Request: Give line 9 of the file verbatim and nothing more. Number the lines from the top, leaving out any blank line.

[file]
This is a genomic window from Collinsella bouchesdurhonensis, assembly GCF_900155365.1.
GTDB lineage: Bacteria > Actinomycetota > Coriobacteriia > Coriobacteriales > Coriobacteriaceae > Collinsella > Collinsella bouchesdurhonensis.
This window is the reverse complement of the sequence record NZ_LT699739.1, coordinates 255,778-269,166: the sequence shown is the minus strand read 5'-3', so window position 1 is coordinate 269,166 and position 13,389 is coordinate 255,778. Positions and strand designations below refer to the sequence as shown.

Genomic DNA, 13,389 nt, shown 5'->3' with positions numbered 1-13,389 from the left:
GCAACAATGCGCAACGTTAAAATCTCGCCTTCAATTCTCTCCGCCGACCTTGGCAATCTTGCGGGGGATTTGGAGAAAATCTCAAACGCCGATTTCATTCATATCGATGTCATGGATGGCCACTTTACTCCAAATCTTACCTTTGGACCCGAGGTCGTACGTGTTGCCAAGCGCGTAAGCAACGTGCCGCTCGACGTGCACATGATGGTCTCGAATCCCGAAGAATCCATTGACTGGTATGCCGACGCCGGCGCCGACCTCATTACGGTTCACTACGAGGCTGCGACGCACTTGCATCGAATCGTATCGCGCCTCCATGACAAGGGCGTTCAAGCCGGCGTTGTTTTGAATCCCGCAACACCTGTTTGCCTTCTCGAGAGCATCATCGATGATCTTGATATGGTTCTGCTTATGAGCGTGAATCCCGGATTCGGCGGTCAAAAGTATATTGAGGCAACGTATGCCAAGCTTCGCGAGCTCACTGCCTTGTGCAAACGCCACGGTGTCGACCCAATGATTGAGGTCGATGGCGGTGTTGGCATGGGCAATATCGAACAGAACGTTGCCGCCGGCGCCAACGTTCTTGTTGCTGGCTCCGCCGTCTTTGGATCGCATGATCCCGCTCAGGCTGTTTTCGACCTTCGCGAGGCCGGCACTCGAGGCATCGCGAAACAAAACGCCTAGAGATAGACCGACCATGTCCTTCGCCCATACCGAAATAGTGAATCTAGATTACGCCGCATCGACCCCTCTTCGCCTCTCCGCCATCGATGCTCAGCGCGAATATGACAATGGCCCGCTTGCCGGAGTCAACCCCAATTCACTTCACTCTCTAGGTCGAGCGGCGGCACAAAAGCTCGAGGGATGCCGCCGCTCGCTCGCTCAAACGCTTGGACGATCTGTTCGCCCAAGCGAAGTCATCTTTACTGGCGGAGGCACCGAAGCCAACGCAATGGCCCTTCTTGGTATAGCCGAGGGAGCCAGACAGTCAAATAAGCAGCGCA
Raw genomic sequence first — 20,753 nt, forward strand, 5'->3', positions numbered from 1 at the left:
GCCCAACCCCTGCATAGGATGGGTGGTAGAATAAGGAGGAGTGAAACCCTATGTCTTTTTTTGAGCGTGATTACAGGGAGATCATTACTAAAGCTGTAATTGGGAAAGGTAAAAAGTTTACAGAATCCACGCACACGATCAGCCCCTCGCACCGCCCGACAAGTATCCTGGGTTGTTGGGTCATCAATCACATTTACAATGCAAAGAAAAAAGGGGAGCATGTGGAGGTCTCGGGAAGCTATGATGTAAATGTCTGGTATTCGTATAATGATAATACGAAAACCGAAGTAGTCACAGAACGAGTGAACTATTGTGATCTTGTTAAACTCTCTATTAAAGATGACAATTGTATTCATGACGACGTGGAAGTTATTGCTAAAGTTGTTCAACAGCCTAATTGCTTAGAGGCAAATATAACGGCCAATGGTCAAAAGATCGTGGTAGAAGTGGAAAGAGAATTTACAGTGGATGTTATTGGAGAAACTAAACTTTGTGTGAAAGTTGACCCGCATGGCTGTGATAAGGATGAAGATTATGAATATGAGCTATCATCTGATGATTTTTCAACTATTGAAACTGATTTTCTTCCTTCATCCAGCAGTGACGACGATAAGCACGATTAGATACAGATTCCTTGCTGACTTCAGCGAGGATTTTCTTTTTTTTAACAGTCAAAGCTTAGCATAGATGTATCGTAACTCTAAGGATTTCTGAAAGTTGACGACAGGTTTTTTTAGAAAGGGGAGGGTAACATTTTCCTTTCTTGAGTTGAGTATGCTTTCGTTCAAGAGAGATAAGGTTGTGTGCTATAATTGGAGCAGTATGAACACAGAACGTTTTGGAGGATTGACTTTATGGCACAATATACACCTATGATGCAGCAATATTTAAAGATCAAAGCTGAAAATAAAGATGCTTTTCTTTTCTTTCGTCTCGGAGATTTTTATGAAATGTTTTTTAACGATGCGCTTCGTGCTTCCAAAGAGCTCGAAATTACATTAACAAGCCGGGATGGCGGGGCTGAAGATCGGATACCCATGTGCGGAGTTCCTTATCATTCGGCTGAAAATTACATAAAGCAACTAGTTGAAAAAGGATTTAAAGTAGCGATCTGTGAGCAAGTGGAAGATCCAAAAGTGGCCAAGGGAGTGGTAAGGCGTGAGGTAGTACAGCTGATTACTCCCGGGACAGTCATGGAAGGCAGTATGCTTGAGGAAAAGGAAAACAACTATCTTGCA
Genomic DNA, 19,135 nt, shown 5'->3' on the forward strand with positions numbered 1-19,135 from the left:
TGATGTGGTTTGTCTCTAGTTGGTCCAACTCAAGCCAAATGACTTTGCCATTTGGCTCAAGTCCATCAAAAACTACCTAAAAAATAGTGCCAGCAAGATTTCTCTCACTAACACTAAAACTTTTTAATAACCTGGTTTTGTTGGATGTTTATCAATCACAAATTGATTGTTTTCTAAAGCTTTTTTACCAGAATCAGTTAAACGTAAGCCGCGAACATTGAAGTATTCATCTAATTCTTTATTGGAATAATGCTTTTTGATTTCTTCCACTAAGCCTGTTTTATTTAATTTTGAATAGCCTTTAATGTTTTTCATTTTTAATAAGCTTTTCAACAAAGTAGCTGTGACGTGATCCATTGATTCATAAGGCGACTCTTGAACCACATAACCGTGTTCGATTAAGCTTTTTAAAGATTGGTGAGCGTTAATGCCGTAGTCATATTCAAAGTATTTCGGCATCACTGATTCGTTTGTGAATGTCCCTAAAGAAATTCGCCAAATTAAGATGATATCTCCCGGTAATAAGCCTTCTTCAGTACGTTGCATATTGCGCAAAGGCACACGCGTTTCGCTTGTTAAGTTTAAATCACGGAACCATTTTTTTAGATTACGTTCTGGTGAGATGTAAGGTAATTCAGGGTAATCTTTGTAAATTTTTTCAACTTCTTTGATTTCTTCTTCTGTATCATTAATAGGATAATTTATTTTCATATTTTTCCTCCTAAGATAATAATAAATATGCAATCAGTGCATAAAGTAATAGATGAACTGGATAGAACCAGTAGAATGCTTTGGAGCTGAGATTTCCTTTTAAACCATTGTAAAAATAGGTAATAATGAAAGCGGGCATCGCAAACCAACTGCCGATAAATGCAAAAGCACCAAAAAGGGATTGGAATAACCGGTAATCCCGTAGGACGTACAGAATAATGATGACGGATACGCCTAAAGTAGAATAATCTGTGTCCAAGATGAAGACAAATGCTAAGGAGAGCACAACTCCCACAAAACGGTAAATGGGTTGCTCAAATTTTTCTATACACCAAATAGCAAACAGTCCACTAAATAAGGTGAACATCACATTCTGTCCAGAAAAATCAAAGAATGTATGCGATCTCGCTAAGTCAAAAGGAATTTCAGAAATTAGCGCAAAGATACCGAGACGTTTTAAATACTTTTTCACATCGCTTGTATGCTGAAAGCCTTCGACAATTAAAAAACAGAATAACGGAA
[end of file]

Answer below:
TGATGTGGTTTGTCTCTAGTTGGTCCAACTCAAGCCAAATGACTTTGCCATTTGGCTCAAGTCCATCAAAAACTACCTAAAAAATAGTGCCAGCAAGATTTCTCTCACTAACACTAAAACTTTTTAATAACCTGGTTTTGTTGGATGTTTATCAATCACAAATTGATTGTTTTCTAAAGCTTTTTTACCAGAATCAGTTAAACGTAAGCCGCGAACATTGAAGTATTCATCTAATTCTTTATTGGAATAATGCTTTTTGATTTCTTCCACTAAGCCTGTTTTATTTAATTTTGAATAGCCTTTAATGTTTTTCATTTTTAATAAGCTTTTCAACAAAGTAGCTGTGACGTGATCCATTGATTCATAAGGCGACTCTTGAACCACATAACCGTGTTCGATTAAGCTTTTTAAAGATTGGTGAGCGTTAATGCCGTAGTCATATTCAAAGTATTTCGGCATCACTGATTCGTTTGTGAATGTCCCTAAAGAAATTCGCCAAATTAAGATGATATCTCCCGGTAATAAGCCTTCTTCAGTACGTTGCATATTGCGCAAAGGCACACGCGTTTCGCTTGTTAAGTTTAAATCACGGAACCATTTTTTTAGATTACGTTCTGGTGAGATGTAAGGTAATTCAGGGTAATCTTTGTAAATTTTTTCAACTTCTTTGATTTCTTCTTCTGTATCATTAATAGGATAATTTATTTTCATATTTTTCCTCCTAAGATAATAATAAATATGCAATCAGTGCATAAAGTAATAGATGAACTGGATAGAACCAGTAGAATGCTTTGGAGCTGAGATTTCCTTTTAAACCATTGTAAAAATAGGTAATAATGAAAGCGGGCATCGCAAACCAACTGCCGATAAATGCAAAAGCACCAAAAAGGGATTGGAATAACCGGTAATCCCGTAGGACGTACAGAATAATGATGACGGATACGCCTAAAGTAGAATAATCTGTGTCCAAGATGAAGACAAATGCTAAGGAGAGCACAACTCCCACAAAACGGTAAATGGGTTGCTCAAATTTTTCTATACACCAAATAGCAAACAGTCCACTAAATAAGGTGAACATCACATTCTGTCCAGAAAAATCAAAGAATGTATGCGATCTCGCTAAGTCAAAAGGAATTTCAGAAATTAGCGCAAAGATACCGAGACGTTTTAAATACTTTTTCACATCGCTTGTATGCTGAAAGCCTTCGACAATTAAAAAACAGAATAACGGAA